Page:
Deb Meyer reviews the STC production of “Orlando”

November 20, 2015 by Deb Meyer
Read on for article

Virginia Woolf’s epic, mythological tale of gender transformation through the ages is given a playful treatment by Chicago born playwright Sarah Ruhl, in this Australian premier.

In the current Sydney Theatre Company production, the essence of Woolf’s poetry carries us along, through narrating the bold and fantastical tale of the Lord Orlando, a shy and lonely nobleman who transforms into a woman, after a long sleep, with curious consequences.

Orlando:

John Gaden and Jacqueline Mckenzie, Photo by James Green

Spanning over 300 years, from Elizabethan England, to Constantinople and to 1920’s London, Orlando remains 36 (though hundreds of years old), as he/she travels through time and space, tormented in his/her search for love and happiness and sense of self.

Sarah Ruhl’s adaptation explores societal mores through the ages with an emphasis on the rigid expectations of gender roles, subverting stereotypes with all but one of the six characters switching genders and all displaying qualities at odds with societal gender expectations. The inherent sadness in Orlando’s strange predicament is highlighted, but unlike Woolf’s Orlando and the film version of 1992 (with a more melancholy Tilda Swinton in the lead role), Ruhl (In the Next Room, or The Vibrator play) brings out a playfulness in Orlando’s sexual ambiguity and challenge of tradition.

Jacqueline McKenzie’s performance as the androgynous Orlando is superb, skilfully balancing her character’s intensity and awkwardness with a sense of playfulness and genuine vulnerability. Luisa Hastings Edge plays the role of Sasha, the flirtatious, ice-skating Russian Princess, with a flawless accent and charming stage presence.

Matthew Backer, Garth Holcombe and Anthony Taufe, along with the legendary John Gaden, play the chorus of storytellers – a devise used by Ruhl to narrate the story. The narration is excessively wordy, however the actors expressive vocals and physicality are excellent, with each changing various roles and genders using minimal props. Gaden, in particular, is wonderful as the pasty Queen Elizabeth, seducing the young and awkward Orlando, in full Elizabethan dress.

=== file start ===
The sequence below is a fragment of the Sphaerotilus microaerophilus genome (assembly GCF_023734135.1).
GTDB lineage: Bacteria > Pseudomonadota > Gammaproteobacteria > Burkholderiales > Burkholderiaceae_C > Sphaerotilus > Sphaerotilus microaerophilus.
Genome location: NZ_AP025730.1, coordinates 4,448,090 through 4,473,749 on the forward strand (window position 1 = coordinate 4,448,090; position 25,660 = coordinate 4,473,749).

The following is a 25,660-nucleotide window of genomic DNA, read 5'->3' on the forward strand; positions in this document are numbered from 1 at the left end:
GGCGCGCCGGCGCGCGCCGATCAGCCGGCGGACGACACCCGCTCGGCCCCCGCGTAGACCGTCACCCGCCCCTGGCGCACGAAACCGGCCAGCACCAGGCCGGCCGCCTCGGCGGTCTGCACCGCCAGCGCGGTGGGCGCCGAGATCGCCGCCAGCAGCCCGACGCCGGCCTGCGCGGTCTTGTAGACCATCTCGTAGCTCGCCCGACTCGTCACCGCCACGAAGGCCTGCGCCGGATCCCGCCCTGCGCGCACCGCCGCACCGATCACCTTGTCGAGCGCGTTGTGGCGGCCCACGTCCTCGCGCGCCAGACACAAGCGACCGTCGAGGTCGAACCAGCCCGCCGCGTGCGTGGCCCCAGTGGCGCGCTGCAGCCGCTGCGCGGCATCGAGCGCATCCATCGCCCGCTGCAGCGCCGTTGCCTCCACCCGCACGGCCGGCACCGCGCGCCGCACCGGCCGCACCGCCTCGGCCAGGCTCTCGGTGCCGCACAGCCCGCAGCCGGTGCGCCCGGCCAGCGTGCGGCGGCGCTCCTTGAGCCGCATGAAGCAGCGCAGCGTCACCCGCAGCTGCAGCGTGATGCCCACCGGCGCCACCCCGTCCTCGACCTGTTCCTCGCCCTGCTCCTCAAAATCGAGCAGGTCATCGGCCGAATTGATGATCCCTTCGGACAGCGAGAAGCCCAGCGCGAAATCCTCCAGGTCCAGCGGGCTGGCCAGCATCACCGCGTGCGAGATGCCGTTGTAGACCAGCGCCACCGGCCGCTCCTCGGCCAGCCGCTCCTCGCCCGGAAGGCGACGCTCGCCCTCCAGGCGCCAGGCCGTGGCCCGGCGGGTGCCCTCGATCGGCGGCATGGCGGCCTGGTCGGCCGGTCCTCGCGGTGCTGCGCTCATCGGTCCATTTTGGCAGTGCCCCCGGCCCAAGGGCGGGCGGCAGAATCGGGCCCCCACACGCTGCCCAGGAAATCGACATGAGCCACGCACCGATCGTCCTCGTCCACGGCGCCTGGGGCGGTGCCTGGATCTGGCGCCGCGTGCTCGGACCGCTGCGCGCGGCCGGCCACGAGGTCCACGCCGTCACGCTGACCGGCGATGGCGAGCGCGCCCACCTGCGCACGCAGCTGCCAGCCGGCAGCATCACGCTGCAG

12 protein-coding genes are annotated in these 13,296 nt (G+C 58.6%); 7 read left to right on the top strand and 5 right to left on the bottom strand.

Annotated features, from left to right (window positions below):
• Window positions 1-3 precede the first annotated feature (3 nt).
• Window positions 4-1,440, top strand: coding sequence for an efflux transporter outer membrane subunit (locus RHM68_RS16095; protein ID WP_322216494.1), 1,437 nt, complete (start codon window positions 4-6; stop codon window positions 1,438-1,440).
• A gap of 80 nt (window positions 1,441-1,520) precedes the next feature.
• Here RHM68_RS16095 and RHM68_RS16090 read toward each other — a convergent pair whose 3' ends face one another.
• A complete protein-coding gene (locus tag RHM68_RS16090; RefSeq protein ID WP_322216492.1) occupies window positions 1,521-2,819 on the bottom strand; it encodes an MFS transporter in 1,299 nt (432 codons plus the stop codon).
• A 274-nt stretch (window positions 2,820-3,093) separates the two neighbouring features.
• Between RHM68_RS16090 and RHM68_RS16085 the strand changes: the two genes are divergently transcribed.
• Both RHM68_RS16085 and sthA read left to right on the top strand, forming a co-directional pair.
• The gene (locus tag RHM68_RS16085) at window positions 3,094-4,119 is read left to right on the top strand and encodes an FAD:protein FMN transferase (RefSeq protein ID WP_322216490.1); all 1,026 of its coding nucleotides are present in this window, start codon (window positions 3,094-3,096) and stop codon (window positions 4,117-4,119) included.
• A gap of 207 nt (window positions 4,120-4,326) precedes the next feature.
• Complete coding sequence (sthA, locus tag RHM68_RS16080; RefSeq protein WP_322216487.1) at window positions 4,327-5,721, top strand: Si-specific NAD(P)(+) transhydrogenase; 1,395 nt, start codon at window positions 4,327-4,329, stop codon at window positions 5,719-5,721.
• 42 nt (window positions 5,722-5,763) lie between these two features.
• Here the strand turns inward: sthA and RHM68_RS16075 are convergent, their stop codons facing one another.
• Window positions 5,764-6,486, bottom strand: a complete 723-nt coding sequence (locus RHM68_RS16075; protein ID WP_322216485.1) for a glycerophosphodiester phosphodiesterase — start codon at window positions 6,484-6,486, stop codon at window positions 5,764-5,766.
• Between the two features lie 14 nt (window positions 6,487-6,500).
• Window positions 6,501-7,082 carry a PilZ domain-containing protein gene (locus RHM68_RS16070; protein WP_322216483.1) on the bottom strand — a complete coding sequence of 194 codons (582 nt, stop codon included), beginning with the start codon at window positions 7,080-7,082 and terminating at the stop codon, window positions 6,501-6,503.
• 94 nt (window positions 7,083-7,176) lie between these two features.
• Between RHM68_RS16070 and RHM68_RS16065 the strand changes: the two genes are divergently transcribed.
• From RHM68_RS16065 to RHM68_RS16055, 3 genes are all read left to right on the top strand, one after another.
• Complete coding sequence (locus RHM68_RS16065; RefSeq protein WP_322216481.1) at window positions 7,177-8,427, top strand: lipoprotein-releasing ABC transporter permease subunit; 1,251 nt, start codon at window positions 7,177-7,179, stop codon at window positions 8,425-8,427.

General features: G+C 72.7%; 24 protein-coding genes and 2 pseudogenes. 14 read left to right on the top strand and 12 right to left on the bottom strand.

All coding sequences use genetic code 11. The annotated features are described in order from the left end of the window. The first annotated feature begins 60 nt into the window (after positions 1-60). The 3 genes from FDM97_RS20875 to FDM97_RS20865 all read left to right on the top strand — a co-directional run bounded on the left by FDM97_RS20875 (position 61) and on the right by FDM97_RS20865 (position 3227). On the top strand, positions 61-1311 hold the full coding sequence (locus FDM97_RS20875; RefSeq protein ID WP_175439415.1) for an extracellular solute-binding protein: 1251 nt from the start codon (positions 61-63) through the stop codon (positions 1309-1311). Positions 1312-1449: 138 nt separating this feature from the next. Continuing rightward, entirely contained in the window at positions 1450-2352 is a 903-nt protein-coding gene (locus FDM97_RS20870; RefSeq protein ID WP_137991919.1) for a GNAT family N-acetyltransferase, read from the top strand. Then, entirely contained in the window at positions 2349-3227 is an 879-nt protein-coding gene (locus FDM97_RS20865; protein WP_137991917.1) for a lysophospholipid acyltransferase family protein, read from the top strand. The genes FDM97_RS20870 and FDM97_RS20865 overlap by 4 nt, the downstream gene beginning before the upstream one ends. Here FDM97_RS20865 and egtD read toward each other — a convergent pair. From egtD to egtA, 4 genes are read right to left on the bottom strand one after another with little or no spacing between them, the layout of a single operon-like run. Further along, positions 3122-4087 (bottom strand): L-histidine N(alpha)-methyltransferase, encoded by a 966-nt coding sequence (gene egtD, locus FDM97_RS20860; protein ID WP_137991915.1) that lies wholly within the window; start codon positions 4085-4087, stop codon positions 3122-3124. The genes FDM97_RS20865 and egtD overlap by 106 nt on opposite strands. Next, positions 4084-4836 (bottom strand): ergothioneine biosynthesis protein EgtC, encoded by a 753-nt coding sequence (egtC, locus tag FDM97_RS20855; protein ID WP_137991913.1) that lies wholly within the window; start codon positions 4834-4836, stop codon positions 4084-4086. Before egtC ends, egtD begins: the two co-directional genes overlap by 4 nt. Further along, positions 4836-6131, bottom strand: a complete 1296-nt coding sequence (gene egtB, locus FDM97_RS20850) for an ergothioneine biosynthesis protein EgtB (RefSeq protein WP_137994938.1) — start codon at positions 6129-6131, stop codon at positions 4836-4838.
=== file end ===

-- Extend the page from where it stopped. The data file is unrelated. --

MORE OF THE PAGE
Garth Holcombe, John Gaden, Matthew Backer and Anthony Taufa, Photo by James Green

Garth Holcombe, John Gaden, Matthew Backer and Anthony Taufa, Photo by James Green

Renee Mulder’s costumes and stage design play a prominent role in the play, highlighting the contemporary treatment of the story. The characters traverse a minimalist, revolving, circular stage, with two large timber staircases which the actors manipulate for each scene. Given the broad time span of the play, the stage is kept neutral and unadorned – a contemporary and practical choice but not necessarily of great visual interest. Besides the chorus in modern clothing, the stunning costumes and headpieces are richly hued, with colour used symbolically to further denote gender ambiguity.

Lighting design by Damien Cooper is superb with beautiful and evocative musical direction and composition by Alan John and sound by Steve Francis.

STC’s Resident Director Sarah Goodes has assembled a wonderful cast and production team in this one and a half hour production (with no interval). Interestingly it states a two hour running time in the program and one hour and forty-five minutes on the website. The performance on the night this reviewer saw the play certainly didn’t feel rushed. In fact the first half of the play, while Orlando was a man, felt a little slow, with a lot of narration and not nearly as interesting as Orlando as a woman. My own gender bias perhaps.

Goodes is a skilful director, delivering a light-hearted, contemporary production. However with all the right ingredients, I was hoping Orlando would pack more of a punch and take the audience on more of a ‘wild ride’, as Sarah Ruhl describes her adaptation. Perhaps in a more intimate venue, such as the Wharf Theatre, where the narrators could connect more intimately with the audience, the production may have been more engaging.

 

ORLANDO From the novel by Virginia Woolf adapted by Sarah Ruhl

Directed by Sarah Goodes

Produced by Sydney Theatre Company

Drama Theatre – Sydney Opera House

From November 9 until December 19, 2015

Tickets from $58 – $99

To book tickets contact the STC Box Office Tel: (02) 9250 1777 or boxoffice@sydneytheatre.com.au.

Speak Your Mind

Comments received without a full name will not be considered
Email addresses are NEVER published! All comments are moderated. J-Wire will publish considered comments by people who provide a real name and email address. Comments that are abusive, rude, defamatory or which contain offensive language will not be published

    Rules on posting comments